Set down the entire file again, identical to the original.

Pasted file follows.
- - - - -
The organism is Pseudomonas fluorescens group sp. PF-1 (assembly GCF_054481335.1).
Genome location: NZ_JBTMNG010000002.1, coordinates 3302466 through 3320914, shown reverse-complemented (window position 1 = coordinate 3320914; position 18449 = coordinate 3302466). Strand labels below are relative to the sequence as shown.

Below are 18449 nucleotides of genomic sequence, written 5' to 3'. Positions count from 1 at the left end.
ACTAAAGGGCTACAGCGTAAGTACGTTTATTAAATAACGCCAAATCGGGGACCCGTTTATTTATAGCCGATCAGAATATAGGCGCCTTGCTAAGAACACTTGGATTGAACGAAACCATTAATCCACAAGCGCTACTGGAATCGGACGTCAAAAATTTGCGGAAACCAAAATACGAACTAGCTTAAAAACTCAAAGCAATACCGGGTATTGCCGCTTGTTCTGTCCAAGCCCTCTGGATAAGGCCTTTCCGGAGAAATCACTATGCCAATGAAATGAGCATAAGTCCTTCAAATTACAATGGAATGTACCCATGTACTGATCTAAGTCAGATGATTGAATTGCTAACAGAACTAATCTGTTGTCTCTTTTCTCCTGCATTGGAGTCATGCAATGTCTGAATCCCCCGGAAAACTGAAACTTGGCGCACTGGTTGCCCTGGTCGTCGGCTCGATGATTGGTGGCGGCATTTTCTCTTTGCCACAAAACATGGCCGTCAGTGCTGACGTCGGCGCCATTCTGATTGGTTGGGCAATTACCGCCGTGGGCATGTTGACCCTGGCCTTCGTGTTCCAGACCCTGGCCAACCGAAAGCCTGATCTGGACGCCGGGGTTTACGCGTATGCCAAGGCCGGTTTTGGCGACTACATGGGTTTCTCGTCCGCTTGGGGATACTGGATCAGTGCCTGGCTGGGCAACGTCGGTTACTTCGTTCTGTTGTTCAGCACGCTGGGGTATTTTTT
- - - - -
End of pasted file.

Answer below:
The organism is Pseudomonas fluorescens group sp. PF-1 (assembly GCF_054481335.1).
Genome location: NZ_JBTMNG010000002.1, coordinates 3302466 through 3320914, shown reverse-complemented (window position 1 = coordinate 3320914; position 18449 = coordinate 3302466). Strand labels below are relative to the sequence as shown.

Below are 18449 nucleotides of genomic sequence, written 5' to 3'. Positions count from 1 at the left end.
ACTAAAGGGCTACAGCGTAAGTACGTTTATTAAATAACGCCAAATCGGGGACCCGTTTATTTATAGCCGATCAGAATATAGGCGCCTTGCTAAGAACACTTGGATTGAACGAAACCATTAATCCACAAGCGCTACTGGAATCGGACGTCAAAAATTTGCGGAAACCAAAATACGAACTAGCTTAAAAACTCAAAGCAATACCGGGTATTGCCGCTTGTTCTGTCCAAGCCCTCTGGATAAGGCCTTTCCGGAGAAATCACTATGCCAATGAAATGAGCATAAGTCCTTCAAATTACAATGGAATGTACCCATGTACTGATCTAAGTCAGATGATTGAATTGCTAACAGAACTAATCTGTTGTCTCTTTTCTCCTGCATTGGAGTCATGCAATGTCTGAATCCCCCGGAAAACTGAAACTTGGCGCACTGGTTGCCCTGGTCGTCGGCTCGATGATTGGTGGCGGCATTTTCTCTTTGCCACAAAACATGGCCGTCAGTGCTGACGTCGGCGCCATTCTGATTGGTTGGGCAATTACCGCCGTGGGCATGTTGACCCTGGCCTTCGTGTTCCAGACCCTGGCCAACCGAAAGCCTGATCTGGACGCCGGGGTTTACGCGTATGCCAAGGCCGGTTTTGGCGACTACATGGGTTTCTCGTCCGCTTGGGGATACTGGATCAGTGCCTGGCTGGGCAACGTCGGTTACTTCGTTCTGTTGTTCAGCACGCTGGGGTATTTTTT